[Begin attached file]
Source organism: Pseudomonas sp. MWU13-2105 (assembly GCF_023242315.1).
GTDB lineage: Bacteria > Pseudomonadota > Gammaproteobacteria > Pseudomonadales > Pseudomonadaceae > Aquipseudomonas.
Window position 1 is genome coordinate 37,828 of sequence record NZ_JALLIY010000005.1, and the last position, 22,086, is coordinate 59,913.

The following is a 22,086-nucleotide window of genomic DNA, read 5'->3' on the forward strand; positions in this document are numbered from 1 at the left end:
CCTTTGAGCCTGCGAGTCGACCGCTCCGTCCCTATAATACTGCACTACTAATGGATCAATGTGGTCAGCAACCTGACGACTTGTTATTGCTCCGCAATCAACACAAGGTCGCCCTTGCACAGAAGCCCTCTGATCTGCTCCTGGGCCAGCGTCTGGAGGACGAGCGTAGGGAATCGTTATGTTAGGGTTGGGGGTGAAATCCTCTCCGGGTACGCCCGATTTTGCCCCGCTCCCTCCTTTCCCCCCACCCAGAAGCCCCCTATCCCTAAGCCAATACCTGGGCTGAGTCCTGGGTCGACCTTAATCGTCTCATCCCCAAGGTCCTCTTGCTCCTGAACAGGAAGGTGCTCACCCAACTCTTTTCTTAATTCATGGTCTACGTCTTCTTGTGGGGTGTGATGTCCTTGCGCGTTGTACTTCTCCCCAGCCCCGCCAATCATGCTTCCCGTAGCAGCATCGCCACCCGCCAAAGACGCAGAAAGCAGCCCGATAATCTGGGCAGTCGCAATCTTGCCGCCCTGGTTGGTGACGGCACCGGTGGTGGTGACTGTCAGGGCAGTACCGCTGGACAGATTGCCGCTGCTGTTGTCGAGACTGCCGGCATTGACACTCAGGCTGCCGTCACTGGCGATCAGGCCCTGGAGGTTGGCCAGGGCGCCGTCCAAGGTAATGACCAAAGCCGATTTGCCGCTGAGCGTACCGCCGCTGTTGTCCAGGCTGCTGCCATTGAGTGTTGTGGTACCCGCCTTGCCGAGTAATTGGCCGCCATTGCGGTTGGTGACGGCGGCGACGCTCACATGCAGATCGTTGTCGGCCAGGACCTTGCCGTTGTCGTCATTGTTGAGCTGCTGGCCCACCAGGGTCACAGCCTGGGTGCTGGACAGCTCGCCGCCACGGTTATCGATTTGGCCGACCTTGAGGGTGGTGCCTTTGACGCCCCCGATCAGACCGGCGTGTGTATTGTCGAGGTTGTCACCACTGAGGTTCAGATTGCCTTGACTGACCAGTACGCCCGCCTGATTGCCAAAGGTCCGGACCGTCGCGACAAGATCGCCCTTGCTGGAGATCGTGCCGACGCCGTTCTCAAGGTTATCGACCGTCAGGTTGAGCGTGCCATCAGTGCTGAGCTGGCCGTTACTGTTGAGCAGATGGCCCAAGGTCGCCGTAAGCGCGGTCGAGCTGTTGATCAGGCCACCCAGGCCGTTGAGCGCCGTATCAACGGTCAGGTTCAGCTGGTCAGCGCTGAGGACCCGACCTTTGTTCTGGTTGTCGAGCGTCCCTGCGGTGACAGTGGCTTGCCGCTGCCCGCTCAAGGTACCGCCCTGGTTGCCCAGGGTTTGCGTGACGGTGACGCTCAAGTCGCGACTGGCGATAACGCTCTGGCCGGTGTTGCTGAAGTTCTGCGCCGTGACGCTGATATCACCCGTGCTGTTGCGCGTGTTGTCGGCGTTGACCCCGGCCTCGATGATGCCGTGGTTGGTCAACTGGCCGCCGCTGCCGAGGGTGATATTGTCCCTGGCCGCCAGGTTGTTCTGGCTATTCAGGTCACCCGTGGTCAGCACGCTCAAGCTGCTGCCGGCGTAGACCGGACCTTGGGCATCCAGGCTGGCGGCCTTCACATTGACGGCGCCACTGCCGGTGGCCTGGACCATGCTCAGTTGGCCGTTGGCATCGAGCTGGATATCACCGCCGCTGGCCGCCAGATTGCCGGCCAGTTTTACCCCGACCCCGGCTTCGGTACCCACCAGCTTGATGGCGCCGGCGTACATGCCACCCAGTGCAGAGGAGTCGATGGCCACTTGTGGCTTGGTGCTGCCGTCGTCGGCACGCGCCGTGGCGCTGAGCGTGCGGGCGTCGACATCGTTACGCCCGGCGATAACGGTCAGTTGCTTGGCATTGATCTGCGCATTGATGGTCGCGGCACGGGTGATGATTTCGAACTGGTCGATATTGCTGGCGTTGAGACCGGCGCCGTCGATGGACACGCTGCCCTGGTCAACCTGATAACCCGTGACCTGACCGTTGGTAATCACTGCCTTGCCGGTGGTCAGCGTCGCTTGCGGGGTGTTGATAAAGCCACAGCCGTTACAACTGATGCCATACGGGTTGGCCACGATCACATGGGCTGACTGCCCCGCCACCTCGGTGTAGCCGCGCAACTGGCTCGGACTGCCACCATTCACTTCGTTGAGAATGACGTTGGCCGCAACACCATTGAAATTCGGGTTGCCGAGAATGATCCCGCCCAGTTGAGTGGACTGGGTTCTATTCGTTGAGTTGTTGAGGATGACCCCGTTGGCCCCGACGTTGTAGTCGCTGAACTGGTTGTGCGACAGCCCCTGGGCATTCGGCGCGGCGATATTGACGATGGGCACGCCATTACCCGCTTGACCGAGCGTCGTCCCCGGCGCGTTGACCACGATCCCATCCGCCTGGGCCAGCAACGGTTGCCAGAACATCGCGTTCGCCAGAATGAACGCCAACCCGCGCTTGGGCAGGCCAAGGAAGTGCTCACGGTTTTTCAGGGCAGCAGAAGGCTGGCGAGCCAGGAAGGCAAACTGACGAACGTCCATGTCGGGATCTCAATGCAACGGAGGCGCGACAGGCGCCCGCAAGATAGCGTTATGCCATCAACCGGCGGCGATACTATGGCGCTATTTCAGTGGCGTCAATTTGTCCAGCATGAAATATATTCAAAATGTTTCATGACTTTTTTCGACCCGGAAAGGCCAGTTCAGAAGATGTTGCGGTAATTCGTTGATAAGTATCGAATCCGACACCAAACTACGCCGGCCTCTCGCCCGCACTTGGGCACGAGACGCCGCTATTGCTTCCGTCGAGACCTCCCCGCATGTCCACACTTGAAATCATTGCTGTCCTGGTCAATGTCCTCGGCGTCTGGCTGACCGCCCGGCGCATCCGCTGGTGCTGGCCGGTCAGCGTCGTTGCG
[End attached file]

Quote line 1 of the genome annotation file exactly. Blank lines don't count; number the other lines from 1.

Source organism: Pseudomonas sp. MWU13-2105 (assembly GCF_023242315.1).